Disputed Pasts, Violent Present: Examining Anti-Muslim Discourses in Contemporary India by Heba Ahmed

This event is in collaboration with the Interdisciplinary Histories Research Cluster, and the Department of Asian Studies


Since the 2014 formation of the central government by the Bharatiya Janata Party
(BJP) in India, violence against minorities has increased significantly. Of particular note is
the violence against Indian Muslims, the largest religious minority in India. Databases
compiled by different civil society organisations¹ have documented incidents of Muslims
being lynched to death, mostly on accusations of cow slaughter or petty theft. This talk will
examine the discourse of anti-Muslim violence in contemporary India, and attempt to answer
why hate crimes against Muslims are rising with little to negligible public indignation.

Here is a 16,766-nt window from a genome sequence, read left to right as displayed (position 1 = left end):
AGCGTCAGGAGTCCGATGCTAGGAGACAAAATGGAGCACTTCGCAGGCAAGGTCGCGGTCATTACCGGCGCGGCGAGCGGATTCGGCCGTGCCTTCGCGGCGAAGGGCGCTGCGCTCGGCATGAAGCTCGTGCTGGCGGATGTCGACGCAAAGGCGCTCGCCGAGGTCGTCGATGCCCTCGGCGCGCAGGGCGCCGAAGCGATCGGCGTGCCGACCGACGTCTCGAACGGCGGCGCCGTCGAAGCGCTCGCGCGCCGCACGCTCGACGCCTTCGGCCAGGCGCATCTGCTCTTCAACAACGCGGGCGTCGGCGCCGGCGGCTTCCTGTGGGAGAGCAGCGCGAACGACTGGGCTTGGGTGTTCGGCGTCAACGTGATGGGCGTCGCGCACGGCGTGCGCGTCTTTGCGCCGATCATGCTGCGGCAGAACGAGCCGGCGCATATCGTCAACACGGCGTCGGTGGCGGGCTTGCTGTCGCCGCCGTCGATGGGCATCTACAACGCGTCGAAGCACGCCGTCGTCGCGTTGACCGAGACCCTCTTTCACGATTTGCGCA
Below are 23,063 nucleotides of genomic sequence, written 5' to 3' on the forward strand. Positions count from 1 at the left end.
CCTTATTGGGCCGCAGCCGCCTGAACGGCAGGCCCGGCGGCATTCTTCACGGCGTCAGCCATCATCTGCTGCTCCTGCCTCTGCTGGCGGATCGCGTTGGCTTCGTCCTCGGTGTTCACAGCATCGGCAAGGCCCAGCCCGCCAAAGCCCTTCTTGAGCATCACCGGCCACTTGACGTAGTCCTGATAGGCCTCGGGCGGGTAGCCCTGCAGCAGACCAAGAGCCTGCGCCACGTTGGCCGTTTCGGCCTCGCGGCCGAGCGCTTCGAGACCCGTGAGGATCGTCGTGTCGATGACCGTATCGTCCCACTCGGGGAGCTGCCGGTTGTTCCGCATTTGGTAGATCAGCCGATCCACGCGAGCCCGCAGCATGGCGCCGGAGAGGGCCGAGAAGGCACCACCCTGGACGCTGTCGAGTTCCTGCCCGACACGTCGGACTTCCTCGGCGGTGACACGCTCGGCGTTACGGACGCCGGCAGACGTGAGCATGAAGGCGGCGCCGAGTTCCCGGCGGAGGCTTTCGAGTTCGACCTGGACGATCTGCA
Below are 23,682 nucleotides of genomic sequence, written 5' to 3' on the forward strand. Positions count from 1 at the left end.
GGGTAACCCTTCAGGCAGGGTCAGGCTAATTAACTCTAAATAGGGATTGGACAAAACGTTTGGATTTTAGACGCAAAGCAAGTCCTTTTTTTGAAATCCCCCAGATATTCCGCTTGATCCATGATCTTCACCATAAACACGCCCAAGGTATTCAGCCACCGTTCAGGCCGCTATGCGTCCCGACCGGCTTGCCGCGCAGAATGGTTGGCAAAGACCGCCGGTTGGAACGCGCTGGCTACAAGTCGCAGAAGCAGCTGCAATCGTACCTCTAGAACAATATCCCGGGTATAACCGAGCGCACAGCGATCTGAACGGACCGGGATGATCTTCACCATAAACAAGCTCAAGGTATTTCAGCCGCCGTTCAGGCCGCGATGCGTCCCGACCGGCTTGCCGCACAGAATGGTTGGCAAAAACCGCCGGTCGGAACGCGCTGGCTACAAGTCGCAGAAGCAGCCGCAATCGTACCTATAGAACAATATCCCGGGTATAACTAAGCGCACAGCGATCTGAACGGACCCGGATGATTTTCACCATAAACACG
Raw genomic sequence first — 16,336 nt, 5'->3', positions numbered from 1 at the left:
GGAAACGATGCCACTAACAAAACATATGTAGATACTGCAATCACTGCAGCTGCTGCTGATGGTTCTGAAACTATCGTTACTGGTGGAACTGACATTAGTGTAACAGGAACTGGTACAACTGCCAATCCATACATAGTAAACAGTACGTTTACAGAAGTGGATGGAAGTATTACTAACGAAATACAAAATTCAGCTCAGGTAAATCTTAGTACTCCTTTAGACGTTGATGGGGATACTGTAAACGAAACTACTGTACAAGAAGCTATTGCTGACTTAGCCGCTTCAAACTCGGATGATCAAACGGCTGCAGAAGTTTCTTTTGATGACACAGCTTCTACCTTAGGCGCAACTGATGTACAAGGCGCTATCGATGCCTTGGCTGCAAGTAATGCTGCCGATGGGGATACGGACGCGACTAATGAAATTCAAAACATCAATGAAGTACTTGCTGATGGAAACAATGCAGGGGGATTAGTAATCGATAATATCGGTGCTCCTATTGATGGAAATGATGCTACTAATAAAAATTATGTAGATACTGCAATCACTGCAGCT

Violence against Muslims in India today will be interrogated vis-à-vis India’s anti-
colonial/postcolonial pasts, which witnessed militant ‘cow protection movements’ in which
the beef-eating Indian Muslim was identified as the chief antagonist. Indian Muslims have
also been burdened with the guilt of the Partition of India. The cumulative effect of these
disputed pasts is that in the present, Muslims can hardly take legal recourse against the hate
crimes committed against them without being further victimised. This has led to Indian
Muslims existing under conditions of what Judith Butler has called “precarious life” (2004).

¹‘Hate Crime: Cow-related violence in India’, available at https://lynch.factchecker.in/,
‘DOTO: Documentation of the Oppressed’, available at https://www.dotodatabase.com/.


Heba Ahmed is an emerging scholar whose work addresses the violence against Muslims in the state of Gujarat in 2002 (and in particular efforts to commemorate the violence).